All of this is why the Trump campaign is mostly focused not on contesting vote totals but, instead, implying a grand conspiracy involving scores or hundreds of actors aimed at committing voter fraud in multiple states.
Trump telegraphed this strategy for months, saying that he could lose reelection only if there was fraud involved in the voting. It was a ridiculous claim as he made it, relying on goofy allegations that things like a mail-truck fire were somehow indicative of efforts to throw the results of the presidential contest. In the days since Nov. 3, the allegations have become more common but no more believable.
Since shortly after Election Day, state officials — both Democrats and Republicans — denied that there was any evidence of significant fraud in their elections. The New York Times called each state; in none was any significant fraud indicated. Republican officials who buck the Trump campaign’s allegations have been targeted for abuse, including Georgia’s (Republican) secretary of state, who became the target of death threats. When Arizona’s (Republican) attorney general told Fox News’s Neil Cavuto that there was no evidence of fraud and that Biden would probably win the state, Cavuto praised the bravery required to offer what should have been an anodyne insight.
Predictably, Trump’s legal team has been unable to provide any evidence of significant fraud in its various legal challenges. To bolster the president’s claims, his allies have instead tried a two-pronged strategy: fiddle with the numbers and simultaneously generate a blizzard of dubious-seeming allegations in an effort to make it seem as if maybe something might have happened.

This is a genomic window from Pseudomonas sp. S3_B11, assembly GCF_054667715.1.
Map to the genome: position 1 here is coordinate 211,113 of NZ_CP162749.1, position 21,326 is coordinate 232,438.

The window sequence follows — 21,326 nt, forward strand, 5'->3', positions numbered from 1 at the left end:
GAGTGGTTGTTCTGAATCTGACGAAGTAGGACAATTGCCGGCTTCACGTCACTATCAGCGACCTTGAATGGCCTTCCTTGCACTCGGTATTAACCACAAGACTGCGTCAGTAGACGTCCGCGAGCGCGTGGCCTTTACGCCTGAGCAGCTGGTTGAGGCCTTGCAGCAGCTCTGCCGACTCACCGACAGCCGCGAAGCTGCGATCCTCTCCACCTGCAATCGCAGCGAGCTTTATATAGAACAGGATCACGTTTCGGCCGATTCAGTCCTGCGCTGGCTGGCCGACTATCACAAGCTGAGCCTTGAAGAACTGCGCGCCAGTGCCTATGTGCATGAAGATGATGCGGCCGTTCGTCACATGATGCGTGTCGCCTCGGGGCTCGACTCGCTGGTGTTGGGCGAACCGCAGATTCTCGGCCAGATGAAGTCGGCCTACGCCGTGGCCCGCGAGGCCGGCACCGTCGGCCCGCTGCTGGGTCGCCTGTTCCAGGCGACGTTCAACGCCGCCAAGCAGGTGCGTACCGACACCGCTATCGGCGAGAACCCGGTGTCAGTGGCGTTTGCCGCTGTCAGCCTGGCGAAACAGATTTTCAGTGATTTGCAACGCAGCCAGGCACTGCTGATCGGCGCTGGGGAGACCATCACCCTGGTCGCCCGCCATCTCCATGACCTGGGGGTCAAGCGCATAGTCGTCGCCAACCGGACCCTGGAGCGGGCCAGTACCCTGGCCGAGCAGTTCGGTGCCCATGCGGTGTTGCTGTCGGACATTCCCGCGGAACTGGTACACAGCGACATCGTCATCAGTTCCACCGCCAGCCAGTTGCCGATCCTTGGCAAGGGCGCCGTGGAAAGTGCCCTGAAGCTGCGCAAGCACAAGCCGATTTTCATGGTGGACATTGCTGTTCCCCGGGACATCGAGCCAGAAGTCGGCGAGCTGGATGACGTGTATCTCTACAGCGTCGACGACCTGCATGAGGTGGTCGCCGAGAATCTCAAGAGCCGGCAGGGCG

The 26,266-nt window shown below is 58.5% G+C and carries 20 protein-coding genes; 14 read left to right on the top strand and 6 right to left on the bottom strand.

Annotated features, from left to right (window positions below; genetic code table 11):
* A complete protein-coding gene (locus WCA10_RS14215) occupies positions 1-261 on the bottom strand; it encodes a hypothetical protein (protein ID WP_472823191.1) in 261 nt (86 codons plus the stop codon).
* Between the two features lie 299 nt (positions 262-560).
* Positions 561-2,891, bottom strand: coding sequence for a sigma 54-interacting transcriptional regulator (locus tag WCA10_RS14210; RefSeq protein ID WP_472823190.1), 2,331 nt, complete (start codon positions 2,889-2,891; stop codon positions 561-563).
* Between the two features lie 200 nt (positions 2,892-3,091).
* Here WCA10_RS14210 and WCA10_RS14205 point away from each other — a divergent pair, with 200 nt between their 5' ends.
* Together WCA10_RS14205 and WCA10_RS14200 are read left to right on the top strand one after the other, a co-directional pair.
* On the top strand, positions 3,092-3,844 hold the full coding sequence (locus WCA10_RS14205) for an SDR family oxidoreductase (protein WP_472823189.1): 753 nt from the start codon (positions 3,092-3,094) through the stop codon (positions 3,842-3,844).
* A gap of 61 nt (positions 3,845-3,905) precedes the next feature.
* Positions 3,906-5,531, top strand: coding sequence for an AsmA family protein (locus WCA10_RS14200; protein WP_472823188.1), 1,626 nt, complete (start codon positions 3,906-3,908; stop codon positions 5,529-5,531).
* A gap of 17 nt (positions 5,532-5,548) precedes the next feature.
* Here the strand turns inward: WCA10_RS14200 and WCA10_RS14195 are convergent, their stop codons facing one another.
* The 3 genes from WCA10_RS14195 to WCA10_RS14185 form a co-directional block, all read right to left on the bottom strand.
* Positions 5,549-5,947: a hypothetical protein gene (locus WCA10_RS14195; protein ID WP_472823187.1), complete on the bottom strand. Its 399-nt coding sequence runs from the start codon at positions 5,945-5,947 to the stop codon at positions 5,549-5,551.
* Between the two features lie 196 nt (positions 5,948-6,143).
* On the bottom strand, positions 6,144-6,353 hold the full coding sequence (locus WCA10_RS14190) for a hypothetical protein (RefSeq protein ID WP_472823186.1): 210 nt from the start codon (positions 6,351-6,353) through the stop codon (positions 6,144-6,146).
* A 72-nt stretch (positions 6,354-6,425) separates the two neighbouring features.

The former effort is manifested in things like campaign adviser Steve Cortes’s “Statistical Case Against Biden’s Win,” published Wednesday. It makes four points, including that turnout was unusually high in some places, that Biden got more votes in some places than Obama and that a lot of people voted only for Biden and not other candidates.
Each of these is easily explained. The “unusual turnout” and overperformance relative to Obama are functions both of massive interest in the election (and, among Democrats, in ousting Trump) and same-day voter registration in states such as Wisconsin. The votes for Biden but not other candidates is something that happens in every election.
Elizabeth Harrington, the Republican Party’s national spokeswoman, tried to similarly suggest that something weird was happening with the numbers in a lengthy Twitter thread this week. CNN’s Daniel Dale has an adept evisceration of it. Or, if you wish, journalist James Surowiecki has a broader debunking of the entire effort to use similar analysis to call the results into question.